Emma’s Dilemma — “A Lee Ann-thology of Concrete Poetry” with Lee Ann Brown

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speaking with a friend today about documentaries of writers or the lack of good ones…  reminded me of this portrait which i love. by experimental video maker superhero henry hills

interviewed by emme bee bernstein.

another on susan howe here.

PLATFORM by jia zhangke

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yesterday i saw PLATFORM. which, with PICKPOCKET, make up the stunning first two thirds of the “hometown trilogy” by jia zhangke. for some reason, maybe because he’s found relatively secure funding in his latest films (and not had to work outside china’s constrained studio system), these first two are, for me, much richer than his more recent work. both star the nerdy, nebbish beauty of wang hongwei–who plays an odd, shangxi-province version of bizarro woody allen. i think i could watch wang hongwei smoke and eat noodles for hours.

like his recent films, PLATFORM and PICKPOCKET detail china’s transformation from a closed society of state-run industry into its current brand of particular capitalism.  for the sixth generation this change has resulted in a stunning slowmotion whiplash. jia zhangke was actually present at this particular screening, which took place because of a MOMA retrospective. at the Q&A after the screening someone asked the director whether he thought of himself more akin to the blockbuster and arguably escapist films of zhang yimou or the more openly critical, political-protest films of li yang. jia zhangke gave an interesting reply, saying he didn’t necessarily agree with such dichotomous labels, that reality was larger than such simple opposites. i asked a poet friend — who was also in attendance and who had himself left china shortly after ’89 tiananmen — whether he thought jia’s response was more true or more politically coy — and my friend seemed to think it was a sincere answer.

in any case, i spent today thinking a great deal about PLATFORM’s last scene. i don’t think it will give anything away to say it’s a strange, mostly static composition. i’d seen PICKPOCKET a while back (which also has a terrific ending) and while i think it’s easy to say PICKPOCKET’s the better film, i was taken with how beautiful PLATFORM’s story was, a love story really, about two couples in a theater troupe through the 1980s. this last scene is a mysterious one, which doesn’t add particularly to your factual knowledge of the characters, but does have a very strange magic in its blocking and in its actions that burns in the brain (at least in mine) a permanent portrait of this non-couple and non-family.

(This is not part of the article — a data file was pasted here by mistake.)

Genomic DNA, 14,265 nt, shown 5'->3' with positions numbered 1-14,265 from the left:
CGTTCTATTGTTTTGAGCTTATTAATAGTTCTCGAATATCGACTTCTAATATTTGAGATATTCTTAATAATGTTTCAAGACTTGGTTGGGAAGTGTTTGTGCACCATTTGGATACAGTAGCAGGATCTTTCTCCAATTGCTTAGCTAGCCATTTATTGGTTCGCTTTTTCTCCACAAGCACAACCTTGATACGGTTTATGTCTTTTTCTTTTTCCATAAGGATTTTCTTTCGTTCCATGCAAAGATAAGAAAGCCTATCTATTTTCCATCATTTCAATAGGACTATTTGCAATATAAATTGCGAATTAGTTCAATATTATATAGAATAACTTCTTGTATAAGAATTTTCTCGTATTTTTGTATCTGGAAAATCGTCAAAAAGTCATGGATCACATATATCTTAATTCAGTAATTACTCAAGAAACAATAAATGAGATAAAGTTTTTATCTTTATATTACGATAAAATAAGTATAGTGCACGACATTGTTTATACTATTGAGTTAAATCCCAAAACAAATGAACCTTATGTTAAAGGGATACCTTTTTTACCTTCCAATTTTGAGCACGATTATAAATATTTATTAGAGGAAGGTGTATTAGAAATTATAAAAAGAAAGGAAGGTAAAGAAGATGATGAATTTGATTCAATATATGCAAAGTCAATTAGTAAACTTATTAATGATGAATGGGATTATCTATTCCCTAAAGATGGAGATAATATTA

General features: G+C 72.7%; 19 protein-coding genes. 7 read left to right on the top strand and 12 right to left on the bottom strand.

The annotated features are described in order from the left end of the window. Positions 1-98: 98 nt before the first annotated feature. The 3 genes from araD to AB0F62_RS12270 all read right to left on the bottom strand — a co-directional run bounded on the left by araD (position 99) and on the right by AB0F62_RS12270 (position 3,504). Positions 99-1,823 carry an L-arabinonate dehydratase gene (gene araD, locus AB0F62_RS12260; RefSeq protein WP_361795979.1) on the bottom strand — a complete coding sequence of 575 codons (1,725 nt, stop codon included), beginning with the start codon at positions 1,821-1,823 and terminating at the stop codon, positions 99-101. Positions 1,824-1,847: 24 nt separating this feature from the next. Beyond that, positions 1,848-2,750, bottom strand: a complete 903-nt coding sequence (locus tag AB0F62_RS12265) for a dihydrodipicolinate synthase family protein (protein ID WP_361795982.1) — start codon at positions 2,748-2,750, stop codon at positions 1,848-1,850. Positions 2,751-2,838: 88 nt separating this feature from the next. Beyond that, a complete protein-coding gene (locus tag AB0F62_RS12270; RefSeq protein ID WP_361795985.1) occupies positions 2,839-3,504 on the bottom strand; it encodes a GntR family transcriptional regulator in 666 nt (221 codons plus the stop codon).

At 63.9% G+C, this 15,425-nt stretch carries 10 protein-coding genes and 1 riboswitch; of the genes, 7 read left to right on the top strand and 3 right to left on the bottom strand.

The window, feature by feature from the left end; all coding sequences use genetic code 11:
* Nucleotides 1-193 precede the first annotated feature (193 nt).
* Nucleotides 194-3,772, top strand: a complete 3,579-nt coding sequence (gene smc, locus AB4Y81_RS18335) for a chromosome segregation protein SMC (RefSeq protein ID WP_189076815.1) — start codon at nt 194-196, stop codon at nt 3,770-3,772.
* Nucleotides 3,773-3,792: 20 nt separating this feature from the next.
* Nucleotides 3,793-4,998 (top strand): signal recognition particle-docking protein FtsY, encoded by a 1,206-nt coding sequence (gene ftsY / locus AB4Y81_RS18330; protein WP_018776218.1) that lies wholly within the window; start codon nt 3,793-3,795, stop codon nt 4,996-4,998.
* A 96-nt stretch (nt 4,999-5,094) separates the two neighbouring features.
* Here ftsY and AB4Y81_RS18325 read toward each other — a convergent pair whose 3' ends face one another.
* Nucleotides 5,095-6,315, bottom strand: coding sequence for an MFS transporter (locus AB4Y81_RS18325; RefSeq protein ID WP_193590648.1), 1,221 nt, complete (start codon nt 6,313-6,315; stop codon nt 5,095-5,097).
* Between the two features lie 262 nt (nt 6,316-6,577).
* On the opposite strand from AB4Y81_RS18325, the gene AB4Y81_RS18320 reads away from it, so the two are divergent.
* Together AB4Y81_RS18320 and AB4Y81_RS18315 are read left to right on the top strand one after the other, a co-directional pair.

the film’s precise depiction of the changing material conditions of the youth of shanxi province make for me a kind of mind-shattering comparison with the material state of the west in the 80s… definitely one to try.

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[somewhat relatedly, tonight — through tragic happenstance — i was forced to watch the very end of SEPTEMBER ISSUE — a documentary about vogue magazine. it made me ill. maybe i’m a fool, but to see those two movies back to back made me speak into the apartment air, involuntarily: we live in an insane world where the ones in power are insane people who do insane things.]

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profile and interview with jia zhangke by stephen teo at senses of cinema:

ST: Why do you want to return to that stage of primevalism? Cinema has developed for a hundred years.

JZ: Because after a hundred years, the human life force in cinema is becoming less and less. The cinema is subjected more and more to industrial standards. I think cinema should contain human flavour and the flavour of the auteur. That’s why I didn’t want something easy and smooth. I want a movie that has an accent. For example, I can’t speak standard English, I have a Chinese accent. The cinema is the same. I have my own Jia Zhangke accent. I may be too garrulous, or too vague. My camera may be shaky or it jerks too much but that’s the emotion I feel on the set. That’s the kind of movie I want to make. Pouring your life force into the movie, not conforming to a cold industrial standard. That’s why I rejected the use of certain supplementary film techniques such as steadicam or even the track – though I used a bit of that in Platform. I don’t want my cameramen to use these supplementary techniques. Because I want my camera to come into direct contact with the subject.